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Anyone would agree that Google Earth is very helpful, particularly in providing directions. What you see on a street view may not be in real time, but it is current enough. In the event that you are looking for a particular establishment, or finding your way back where you came from, Google Earth can lead you to the right direction.

It is even more helpful in showing the full extent of the recent Louisiana flooding. What programmers had to do was find the most recent Sentinel image captured, which was taken on August 14, 2016. The picture offered an insight as to the extent of the flood, with some areas taking most of the water. Just looking at the images will show you how far the damage has reached.

But Google Earth has one major flaw; its elevation data, particularly in mountainous areas, is inaccurate.

In a post on Google Earth Blog, avid Google Earth user Timothy Whitehead, checked the validity of the claim by comparing an image of the Sugarloaf Mountain in Rio de Janeiro with the 3D turned on and off.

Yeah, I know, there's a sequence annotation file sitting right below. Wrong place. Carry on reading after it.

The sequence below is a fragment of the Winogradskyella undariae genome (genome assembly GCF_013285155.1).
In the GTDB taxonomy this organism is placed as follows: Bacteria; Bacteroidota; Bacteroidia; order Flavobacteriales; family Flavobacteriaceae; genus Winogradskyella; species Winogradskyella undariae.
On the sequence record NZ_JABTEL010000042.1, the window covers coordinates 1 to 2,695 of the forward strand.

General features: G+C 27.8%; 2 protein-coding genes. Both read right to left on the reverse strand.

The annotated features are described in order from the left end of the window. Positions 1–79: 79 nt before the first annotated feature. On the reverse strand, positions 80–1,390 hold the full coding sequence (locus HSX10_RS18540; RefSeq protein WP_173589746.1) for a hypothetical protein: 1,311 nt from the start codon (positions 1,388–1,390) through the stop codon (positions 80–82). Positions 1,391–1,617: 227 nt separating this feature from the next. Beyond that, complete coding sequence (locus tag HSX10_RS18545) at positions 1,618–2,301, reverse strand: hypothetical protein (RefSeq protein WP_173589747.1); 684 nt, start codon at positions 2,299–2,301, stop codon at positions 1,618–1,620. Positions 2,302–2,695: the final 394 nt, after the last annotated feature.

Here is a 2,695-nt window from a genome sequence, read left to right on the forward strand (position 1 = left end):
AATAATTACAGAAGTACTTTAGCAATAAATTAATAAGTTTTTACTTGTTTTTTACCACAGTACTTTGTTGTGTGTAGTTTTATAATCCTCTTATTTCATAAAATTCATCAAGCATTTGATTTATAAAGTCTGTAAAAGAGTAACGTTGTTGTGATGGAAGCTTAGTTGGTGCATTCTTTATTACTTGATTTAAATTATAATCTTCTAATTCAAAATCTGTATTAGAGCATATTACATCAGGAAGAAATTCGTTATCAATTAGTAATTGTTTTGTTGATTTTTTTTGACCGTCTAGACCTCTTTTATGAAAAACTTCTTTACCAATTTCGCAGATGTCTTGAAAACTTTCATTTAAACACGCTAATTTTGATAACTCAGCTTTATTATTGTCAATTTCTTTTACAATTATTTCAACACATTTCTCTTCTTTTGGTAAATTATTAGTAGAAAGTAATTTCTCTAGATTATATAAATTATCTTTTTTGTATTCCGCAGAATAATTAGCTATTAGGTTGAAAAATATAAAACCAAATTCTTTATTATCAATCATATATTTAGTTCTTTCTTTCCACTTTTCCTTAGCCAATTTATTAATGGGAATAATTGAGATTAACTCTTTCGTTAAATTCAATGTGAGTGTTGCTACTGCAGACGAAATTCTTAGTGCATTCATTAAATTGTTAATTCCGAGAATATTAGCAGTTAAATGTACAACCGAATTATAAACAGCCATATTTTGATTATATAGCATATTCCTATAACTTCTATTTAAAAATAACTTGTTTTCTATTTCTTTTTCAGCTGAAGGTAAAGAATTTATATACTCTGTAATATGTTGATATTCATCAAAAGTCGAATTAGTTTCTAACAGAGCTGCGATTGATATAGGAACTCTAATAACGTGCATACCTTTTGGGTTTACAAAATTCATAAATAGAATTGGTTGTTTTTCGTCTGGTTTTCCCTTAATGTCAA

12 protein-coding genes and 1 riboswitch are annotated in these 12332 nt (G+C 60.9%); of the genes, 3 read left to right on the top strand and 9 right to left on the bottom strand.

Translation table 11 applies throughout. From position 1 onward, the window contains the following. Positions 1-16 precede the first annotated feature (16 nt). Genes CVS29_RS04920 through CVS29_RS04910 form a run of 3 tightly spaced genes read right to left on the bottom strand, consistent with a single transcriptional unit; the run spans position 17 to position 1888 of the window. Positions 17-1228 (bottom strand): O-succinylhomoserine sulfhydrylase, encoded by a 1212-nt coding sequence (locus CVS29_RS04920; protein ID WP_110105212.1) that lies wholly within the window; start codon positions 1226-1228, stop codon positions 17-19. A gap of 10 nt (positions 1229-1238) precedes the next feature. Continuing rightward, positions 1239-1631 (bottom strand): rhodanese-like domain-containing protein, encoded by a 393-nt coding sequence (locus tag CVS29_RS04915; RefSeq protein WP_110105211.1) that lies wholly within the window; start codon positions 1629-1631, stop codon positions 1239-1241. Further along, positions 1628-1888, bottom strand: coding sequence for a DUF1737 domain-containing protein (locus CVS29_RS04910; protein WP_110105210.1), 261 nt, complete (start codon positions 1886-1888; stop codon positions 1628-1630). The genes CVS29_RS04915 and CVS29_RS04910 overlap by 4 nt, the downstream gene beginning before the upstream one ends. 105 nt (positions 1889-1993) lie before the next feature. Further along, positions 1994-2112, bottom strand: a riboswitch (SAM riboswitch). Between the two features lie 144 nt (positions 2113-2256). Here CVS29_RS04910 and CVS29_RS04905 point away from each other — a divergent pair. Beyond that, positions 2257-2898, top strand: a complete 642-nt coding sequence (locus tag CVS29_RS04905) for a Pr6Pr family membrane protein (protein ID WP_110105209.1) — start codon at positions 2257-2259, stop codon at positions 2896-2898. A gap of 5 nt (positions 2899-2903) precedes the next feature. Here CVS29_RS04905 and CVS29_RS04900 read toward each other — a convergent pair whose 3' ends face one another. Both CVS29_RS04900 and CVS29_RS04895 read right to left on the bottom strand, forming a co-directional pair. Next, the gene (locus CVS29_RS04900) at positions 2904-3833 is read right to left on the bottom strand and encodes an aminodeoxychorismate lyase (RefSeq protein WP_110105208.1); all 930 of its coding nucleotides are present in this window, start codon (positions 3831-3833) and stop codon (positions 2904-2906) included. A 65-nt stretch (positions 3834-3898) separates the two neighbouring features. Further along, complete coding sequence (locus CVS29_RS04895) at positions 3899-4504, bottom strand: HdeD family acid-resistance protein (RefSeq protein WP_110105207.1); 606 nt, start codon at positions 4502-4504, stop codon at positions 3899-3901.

When 3D is turned off the peak of Sugarloaf Mountain is at sea level with a 0 m elevation, but when it’s turned on, it actually shows an elevation of 460 m.

The peak of Christ the Redeemer, on the other hand, showed and elevation of 500 m with 3D turned off, and about 700 m when it’s turned on. So there’s a difference of 200 m. But when an elevation profile is done based on the route to the summit at the statue, it showed a dip in elevation of 100 m, when it should have been 700 m.

Despite these inaccuracies in elevation data, Google Earth is mostly accurate. This is why you should get the best of it wherever you want it.